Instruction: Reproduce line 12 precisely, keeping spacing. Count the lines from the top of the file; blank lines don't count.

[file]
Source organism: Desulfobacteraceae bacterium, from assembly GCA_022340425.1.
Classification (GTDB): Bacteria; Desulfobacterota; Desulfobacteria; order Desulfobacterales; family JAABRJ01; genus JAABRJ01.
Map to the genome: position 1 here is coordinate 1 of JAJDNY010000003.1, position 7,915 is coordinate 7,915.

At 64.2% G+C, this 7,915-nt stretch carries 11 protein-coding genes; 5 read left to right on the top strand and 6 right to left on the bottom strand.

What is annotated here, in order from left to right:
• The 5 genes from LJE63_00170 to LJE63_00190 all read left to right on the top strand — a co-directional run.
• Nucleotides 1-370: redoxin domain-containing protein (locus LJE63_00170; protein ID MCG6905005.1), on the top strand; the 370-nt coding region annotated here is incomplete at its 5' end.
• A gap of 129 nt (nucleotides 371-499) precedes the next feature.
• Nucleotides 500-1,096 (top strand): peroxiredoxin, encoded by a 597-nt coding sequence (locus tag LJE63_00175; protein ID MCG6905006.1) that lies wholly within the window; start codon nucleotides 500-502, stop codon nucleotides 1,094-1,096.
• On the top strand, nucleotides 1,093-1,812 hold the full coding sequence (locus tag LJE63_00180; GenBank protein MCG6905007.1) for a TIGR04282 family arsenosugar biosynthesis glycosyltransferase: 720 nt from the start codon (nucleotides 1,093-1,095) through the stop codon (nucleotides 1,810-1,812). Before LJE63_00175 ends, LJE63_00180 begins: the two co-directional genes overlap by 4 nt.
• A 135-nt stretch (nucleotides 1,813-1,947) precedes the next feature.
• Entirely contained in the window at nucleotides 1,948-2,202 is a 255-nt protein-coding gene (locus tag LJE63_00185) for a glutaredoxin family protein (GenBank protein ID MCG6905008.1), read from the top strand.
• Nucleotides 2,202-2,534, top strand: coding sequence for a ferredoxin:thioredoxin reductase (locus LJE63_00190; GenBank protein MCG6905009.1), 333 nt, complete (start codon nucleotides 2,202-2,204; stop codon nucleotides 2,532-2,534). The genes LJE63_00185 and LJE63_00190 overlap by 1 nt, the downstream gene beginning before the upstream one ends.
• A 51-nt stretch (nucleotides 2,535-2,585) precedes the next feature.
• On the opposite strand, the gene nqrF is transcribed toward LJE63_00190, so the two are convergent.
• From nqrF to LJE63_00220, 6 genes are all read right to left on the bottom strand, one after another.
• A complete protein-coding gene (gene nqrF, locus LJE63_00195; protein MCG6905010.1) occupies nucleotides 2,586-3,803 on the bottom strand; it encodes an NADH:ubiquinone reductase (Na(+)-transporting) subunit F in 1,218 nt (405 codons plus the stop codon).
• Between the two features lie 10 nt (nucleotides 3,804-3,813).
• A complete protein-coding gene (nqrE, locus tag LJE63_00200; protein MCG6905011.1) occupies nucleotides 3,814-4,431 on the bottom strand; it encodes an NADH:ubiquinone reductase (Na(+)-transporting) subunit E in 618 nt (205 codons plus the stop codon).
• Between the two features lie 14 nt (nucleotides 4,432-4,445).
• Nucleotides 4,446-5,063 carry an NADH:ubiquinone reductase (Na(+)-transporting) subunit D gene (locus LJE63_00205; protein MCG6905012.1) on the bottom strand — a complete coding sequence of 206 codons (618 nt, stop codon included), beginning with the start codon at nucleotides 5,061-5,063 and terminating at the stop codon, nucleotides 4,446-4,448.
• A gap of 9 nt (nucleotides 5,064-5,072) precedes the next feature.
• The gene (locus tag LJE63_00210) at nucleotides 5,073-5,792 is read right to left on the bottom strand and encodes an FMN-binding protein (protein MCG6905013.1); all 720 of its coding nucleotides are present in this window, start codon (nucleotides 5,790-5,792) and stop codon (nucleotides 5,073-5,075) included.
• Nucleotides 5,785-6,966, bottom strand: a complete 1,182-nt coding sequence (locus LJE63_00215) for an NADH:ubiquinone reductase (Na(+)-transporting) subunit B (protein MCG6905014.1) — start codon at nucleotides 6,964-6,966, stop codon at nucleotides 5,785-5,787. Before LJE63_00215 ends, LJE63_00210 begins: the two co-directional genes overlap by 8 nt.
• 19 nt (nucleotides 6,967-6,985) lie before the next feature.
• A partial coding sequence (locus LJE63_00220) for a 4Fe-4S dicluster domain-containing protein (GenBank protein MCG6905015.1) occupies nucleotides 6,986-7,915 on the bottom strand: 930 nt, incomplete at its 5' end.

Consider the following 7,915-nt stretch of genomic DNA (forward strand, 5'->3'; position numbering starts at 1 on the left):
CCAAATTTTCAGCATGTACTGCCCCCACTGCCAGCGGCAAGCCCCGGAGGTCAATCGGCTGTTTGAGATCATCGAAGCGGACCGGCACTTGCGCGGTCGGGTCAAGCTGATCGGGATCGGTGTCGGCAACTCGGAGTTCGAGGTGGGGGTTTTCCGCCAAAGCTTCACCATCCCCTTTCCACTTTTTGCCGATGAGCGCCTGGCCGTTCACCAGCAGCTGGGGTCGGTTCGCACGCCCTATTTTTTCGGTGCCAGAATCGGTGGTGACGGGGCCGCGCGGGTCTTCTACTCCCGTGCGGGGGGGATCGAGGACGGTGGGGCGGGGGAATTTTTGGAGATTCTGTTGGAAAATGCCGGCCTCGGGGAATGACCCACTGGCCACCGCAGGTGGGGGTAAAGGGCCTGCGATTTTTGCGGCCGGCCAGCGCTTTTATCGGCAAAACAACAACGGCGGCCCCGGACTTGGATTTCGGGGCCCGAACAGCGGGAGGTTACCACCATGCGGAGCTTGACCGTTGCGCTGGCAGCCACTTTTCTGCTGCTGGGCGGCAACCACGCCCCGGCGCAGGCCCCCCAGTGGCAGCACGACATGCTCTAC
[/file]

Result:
• Entirely contained in the window at nucleotides 1,948-2,202 is a 255-nt protein-coding gene (locus tag LJE63_00185) for a glutaredoxin family protein (GenBank protein ID MCG6905008.1), read from the top strand.